The statistics show that around a third of visitors last year were aged less than 11 and a further third were 26-45 years old, so they were the parents! So the majority are families with young children and the key to keeping them happy lies in the young ones. Speaking as a parent myself, I know that if the children are enjoying their day, the parents will be very happy too.

Andy talking to some of his visitors

Andy talking to some of his visitors

There have been all sorts of successful activities on farms in the last eight years. There has been pig racing, sheep shearing, pond dipping, wellie whanging and mini-beast safaris!  Farmers have fallen back on old favourites too. Tractor and Trailer rides, guided walks, demonstrations and talks all work well too.

The most successful activities are those which are interactive. Providing a treasure hunt to keep the youngsters interested on a farm walk will mean that you have a chance to talk to their parents about the way you manage the farm.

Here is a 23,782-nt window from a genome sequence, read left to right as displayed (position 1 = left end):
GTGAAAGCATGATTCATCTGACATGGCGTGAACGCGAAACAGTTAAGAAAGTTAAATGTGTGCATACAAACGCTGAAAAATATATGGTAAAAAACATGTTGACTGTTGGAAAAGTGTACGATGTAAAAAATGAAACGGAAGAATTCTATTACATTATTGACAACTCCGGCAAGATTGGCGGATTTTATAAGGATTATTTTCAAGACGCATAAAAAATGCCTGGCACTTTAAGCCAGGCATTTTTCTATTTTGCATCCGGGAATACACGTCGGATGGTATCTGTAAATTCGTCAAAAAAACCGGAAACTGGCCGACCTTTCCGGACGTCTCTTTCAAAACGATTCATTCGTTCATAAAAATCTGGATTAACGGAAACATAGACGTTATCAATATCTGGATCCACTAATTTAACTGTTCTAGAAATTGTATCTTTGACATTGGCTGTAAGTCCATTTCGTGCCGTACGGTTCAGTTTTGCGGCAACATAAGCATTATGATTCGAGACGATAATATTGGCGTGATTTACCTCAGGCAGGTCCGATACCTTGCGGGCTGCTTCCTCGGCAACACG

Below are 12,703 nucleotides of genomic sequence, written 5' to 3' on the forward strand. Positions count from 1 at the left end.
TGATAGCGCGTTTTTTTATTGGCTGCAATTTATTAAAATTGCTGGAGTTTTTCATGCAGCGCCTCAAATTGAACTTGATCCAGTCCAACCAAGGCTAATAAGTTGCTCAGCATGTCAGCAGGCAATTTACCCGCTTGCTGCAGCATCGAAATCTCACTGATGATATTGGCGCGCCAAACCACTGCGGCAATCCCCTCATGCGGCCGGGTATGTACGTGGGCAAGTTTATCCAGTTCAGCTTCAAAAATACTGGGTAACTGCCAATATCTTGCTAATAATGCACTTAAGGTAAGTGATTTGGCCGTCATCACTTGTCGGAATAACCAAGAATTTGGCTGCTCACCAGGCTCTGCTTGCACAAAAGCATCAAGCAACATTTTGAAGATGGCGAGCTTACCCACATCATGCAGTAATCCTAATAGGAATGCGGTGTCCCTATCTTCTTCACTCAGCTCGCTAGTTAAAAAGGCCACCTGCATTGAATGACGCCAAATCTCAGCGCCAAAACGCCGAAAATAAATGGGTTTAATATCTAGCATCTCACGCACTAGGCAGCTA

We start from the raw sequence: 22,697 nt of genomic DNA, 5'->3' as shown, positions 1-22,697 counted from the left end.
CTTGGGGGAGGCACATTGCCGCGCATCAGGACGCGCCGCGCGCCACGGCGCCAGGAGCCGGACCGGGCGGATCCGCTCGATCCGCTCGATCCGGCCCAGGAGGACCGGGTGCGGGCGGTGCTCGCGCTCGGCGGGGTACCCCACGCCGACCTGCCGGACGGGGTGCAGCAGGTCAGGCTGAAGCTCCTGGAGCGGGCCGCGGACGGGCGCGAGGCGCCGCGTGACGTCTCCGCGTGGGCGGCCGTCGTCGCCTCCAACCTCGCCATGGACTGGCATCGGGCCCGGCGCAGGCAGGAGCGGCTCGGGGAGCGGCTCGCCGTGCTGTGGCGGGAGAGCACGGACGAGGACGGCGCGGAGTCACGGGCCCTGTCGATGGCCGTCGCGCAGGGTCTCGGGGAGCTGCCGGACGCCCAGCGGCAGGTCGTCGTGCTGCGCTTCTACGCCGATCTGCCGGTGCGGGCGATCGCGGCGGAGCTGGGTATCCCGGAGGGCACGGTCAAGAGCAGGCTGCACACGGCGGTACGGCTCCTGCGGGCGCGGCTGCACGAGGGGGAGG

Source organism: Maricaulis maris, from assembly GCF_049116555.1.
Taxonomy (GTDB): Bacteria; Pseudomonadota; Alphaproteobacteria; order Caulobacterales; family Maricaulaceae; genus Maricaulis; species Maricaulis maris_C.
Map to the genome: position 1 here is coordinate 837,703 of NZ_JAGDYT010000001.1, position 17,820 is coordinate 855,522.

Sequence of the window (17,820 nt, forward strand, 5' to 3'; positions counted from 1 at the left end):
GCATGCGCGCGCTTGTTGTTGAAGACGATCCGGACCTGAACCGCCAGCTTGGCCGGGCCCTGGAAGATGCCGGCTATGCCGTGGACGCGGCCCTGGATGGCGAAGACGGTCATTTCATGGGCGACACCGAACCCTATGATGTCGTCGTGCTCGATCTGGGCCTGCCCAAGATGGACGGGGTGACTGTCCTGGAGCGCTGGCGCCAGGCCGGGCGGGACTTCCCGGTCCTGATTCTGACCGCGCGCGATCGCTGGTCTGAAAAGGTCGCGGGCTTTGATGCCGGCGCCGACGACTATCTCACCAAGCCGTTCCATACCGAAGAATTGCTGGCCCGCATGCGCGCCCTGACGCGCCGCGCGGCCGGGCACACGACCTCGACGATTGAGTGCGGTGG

Giving the children a card and double sided sticky tape means they can collect the things that surprise them and keep them to show to their families. They can collect wool from the fences, feathers and leaves from the hedgerows, grain and straw from the barn building up a map of their route around the farm.

The list of activities is only limited by your imagination, but they will enhance the experience for the families who visit you on 8th June enormously.

If you come up with any new ideas please tweet them to @OpenFarmSunday with the hashtag #OFS14 and you can tweet Andy directly at @AndyGuy1963

Register your farm online at

About Andy

Andy is our Open Farm Sunday coordinator in the East Midlands. He is a huge supporter of LEAF and has been involved in Open Farm Sunday since it began in 2006. He was a LEAF Demonstration Farmer for several years but now describes himself as a “Sustainable Farming Consultant”.